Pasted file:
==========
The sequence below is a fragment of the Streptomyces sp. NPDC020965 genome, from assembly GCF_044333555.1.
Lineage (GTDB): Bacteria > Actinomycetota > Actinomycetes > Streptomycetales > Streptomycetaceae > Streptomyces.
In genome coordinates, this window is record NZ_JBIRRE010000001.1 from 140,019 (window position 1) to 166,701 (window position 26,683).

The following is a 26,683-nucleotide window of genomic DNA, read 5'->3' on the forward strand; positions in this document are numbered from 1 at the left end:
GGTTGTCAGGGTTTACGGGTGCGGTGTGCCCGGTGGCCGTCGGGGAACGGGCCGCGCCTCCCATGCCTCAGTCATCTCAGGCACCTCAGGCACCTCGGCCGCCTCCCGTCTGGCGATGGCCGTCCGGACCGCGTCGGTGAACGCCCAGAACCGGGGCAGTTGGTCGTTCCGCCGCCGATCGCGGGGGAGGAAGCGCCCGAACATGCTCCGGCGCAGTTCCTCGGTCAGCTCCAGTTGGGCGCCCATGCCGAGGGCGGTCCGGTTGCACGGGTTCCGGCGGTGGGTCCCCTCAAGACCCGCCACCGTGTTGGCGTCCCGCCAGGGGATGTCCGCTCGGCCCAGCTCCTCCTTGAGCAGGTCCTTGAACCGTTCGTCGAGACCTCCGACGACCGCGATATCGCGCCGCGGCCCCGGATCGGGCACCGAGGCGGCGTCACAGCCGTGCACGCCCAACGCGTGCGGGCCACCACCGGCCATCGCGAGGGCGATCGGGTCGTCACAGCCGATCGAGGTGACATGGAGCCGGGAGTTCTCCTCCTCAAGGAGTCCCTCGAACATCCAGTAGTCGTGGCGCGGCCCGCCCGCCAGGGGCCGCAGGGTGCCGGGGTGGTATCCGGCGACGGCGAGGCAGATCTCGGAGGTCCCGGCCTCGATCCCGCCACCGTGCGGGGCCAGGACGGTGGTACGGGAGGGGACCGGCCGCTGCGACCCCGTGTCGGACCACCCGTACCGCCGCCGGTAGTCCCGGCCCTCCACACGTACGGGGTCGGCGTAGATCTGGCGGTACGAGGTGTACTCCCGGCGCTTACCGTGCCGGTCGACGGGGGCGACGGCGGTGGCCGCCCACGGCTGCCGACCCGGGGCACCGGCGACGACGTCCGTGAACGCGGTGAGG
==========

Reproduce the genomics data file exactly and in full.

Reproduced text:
The sequence below is a fragment of the Streptomyces sp. NPDC020965 genome, from assembly GCF_044333555.1.
Lineage (GTDB): Bacteria > Actinomycetota > Actinomycetes > Streptomycetales > Streptomycetaceae > Streptomyces.
In genome coordinates, this window is record NZ_JBIRRE010000001.1 from 140,019 (window position 1) to 166,701 (window position 26,683).

The following is a 26,683-nucleotide window of genomic DNA, read 5'->3' on the forward strand; positions in this document are numbered from 1 at the left end:
GGTTGTCAGGGTTTACGGGTGCGGTGTGCCCGGTGGCCGTCGGGGAACGGGCCGCGCCTCCCATGCCTCAGTCATCTCAGGCACCTCAGGCACCTCGGCCGCCTCCCGTCTGGCGATGGCCGTCCGGACCGCGTCGGTGAACGCCCAGAACCGGGGCAGTTGGTCGTTCCGCCGCCGATCGCGGGGGAGGAAGCGCCCGAACATGCTCCGGCGCAGTTCCTCGGTCAGCTCCAGTTGGGCGCCCATGCCGAGGGCGGTCCGGTTGCACGGGTTCCGGCGGTGGGTCCCCTCAAGACCCGCCACCGTGTTGGCGTCCCGCCAGGGGATGTCCGCTCGGCCCAGCTCCTCCTTGAGCAGGTCCTTGAACCGTTCGTCGAGACCTCCGACGACCGCGATATCGCGCCGCGGCCCCGGATCGGGCACCGAGGCGGCGTCACAGCCGTGCACGCCCAACGCGTGCGGGCCACCACCGGCCATCGCGAGGGCGATCGGGTCGTCACAGCCGATCGAGGTGACATGGAGCCGGGAGTTCTCCTCCTCAAGGAGTCCCTCGAACATCCAGTAGTCGTGGCGCGGCCCGCCCGCCAGGGGCCGCAGGGTGCCGGGGTGGTATCCGGCGACGGCGAGGCAGATCTCGGAGGTCCCGGCCTCGATCCCGCCACCGTGCGGGGCCAGGACGGTGGTACGGGAGGGGACCGGCCGCTGCGACCCCGTGTCGGACCACCCGTACCGCCGCCGGTAGTCCCGGCCCTCCACACGTACGGGGTCGGCGTAGATCTGGCGGTACGAGGTGTACTCCCGGCGCTTACCGTGCCGGTCGACGGGGGCGACGGCGGTGGCCGCCCACGGCTGCCGACCCGGGGCACCGGCGACGACGTCCGTGAACGCGGTGAGG